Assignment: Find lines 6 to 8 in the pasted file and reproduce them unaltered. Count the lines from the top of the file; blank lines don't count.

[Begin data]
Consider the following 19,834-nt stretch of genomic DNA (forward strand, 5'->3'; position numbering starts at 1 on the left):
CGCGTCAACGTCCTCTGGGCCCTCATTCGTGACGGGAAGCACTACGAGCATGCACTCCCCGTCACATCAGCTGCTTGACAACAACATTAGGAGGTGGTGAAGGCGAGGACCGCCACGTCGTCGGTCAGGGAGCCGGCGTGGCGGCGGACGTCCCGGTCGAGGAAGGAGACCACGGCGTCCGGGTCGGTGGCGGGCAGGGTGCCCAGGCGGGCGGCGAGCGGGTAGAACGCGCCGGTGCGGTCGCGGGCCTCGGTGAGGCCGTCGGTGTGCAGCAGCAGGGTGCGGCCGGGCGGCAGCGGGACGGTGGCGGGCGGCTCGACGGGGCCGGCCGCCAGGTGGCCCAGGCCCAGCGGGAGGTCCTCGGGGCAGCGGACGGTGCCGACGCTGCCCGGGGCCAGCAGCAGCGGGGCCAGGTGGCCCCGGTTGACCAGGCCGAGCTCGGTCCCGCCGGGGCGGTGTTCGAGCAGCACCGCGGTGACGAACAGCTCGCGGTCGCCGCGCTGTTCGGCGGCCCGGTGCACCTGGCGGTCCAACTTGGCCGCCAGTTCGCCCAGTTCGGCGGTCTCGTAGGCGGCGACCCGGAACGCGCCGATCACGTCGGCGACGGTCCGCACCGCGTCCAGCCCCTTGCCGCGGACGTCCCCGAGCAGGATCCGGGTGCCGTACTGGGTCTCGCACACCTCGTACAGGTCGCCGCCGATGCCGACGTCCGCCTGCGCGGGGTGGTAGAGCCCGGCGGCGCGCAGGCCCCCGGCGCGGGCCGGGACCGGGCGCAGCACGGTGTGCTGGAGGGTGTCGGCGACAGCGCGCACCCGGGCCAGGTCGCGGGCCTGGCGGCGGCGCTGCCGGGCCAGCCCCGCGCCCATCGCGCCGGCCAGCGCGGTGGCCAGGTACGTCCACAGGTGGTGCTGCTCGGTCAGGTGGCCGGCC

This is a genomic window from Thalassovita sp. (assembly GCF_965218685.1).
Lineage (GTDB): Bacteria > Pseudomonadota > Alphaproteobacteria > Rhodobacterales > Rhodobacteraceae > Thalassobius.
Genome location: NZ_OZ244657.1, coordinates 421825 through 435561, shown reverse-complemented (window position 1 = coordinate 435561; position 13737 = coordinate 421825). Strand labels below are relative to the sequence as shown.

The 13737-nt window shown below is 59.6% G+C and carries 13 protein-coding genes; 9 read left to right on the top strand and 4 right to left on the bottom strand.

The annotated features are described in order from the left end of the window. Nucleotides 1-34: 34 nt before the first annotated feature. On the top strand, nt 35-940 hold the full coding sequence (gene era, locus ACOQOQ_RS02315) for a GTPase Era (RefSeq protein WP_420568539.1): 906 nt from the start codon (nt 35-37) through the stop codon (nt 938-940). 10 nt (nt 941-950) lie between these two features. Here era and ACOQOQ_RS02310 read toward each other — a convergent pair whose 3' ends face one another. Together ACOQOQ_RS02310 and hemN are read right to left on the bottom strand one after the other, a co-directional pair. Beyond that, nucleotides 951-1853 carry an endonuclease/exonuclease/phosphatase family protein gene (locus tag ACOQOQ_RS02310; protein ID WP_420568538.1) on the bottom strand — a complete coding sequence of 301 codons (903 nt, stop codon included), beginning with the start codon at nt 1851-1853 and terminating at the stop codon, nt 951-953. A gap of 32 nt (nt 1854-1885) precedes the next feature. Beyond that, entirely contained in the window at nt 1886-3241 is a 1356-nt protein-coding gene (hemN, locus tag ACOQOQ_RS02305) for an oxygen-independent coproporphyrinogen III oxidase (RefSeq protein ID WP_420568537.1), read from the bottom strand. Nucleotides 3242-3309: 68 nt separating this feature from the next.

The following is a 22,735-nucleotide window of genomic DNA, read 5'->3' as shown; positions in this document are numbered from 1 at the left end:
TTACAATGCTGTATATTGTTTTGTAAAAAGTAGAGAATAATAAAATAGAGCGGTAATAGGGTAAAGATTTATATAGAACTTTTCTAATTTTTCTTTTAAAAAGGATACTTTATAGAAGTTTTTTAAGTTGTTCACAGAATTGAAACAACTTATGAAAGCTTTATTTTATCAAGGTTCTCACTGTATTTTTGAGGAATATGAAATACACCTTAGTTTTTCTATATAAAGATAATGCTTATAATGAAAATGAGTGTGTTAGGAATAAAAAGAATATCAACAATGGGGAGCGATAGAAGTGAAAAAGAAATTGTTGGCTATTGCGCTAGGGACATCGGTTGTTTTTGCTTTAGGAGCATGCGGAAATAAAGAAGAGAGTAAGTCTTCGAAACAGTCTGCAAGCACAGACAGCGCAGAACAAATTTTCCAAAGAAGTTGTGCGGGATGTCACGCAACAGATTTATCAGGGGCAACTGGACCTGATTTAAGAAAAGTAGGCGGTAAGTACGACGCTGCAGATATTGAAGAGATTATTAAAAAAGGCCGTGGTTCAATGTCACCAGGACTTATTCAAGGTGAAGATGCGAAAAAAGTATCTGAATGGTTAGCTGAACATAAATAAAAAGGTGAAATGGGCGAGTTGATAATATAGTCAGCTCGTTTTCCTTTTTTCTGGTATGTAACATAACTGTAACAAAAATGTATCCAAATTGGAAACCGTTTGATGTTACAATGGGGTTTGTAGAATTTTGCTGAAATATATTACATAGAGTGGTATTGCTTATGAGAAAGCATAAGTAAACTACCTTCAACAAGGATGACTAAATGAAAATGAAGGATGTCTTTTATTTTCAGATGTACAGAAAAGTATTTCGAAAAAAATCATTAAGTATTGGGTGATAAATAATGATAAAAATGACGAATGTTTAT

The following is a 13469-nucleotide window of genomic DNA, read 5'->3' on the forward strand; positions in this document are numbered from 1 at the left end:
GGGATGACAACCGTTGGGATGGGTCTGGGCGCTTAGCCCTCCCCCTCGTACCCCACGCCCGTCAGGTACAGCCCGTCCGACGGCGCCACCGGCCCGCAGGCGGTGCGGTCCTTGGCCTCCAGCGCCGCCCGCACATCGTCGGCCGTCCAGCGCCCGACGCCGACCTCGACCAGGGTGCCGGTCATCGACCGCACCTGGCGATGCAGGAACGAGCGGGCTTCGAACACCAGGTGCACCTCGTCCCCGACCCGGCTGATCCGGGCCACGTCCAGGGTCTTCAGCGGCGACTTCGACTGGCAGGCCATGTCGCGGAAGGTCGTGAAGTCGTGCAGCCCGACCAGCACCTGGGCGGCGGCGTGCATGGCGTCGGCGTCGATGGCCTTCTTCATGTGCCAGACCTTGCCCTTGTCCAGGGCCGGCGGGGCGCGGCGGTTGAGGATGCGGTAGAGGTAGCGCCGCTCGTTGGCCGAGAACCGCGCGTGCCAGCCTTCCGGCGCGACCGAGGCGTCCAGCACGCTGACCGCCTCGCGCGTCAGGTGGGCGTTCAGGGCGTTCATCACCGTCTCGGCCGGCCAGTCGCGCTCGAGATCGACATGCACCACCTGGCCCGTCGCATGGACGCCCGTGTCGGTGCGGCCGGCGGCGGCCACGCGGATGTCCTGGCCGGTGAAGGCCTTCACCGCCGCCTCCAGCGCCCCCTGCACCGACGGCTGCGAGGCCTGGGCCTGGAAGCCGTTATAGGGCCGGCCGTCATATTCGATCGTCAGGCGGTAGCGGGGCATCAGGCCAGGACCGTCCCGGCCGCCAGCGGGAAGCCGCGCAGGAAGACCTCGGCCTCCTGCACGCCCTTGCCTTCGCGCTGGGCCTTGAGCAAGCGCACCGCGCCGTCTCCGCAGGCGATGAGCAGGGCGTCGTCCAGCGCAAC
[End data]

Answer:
The 13737-nt window shown below is 59.6% G+C and carries 13 protein-coding genes; 9 read left to right on the top strand and 4 right to left on the bottom strand.

The annotated features are described in order from the left end of the window. Nucleotides 1-34: 34 nt before the first annotated feature. On the top strand, nt 35-940 hold the full coding sequence (gene era, locus ACOQOQ_RS02315) for a GTPase Era (RefSeq protein WP_420568539.1): 906 nt from the start codon (nt 35-37) through the stop codon (nt 938-940). 10 nt (nt 941-950) lie between these two features. Here era and ACOQOQ_RS02310 read toward each other — a convergent pair whose 3' ends face one another. Together ACOQOQ_RS02310 and hemN are read right to left on the bottom strand one after the other, a co-directional pair. Beyond that, nucleotides 951-1853 carry an endonuclease/exonuclease/phosphatase family protein gene (locus tag ACOQOQ_RS02310; protein ID WP_420568538.1) on the bottom strand — a complete coding sequence of 301 codons (903 nt, stop codon included), beginning with the start codon at nt 1851-1853 and terminating at the stop codon, nt 951-953. A gap of 32 nt (nt 1854-1885) precedes the next feature. Beyond that, entirely contained in the window at nt 1886-3241 is a 1356-nt protein-coding gene (hemN, locus tag ACOQOQ_RS02305) for an oxygen-independent coproporphyrinogen III oxidase (RefSeq protein ID WP_420568537.1), read from the bottom strand. Nucleotides 3242-3309: 68 nt separating this feature from the next.

The following is a 22,735-nucleotide window of genomic DNA, read 5'->3' as shown; positions in this document are numbered from 1 at the left end: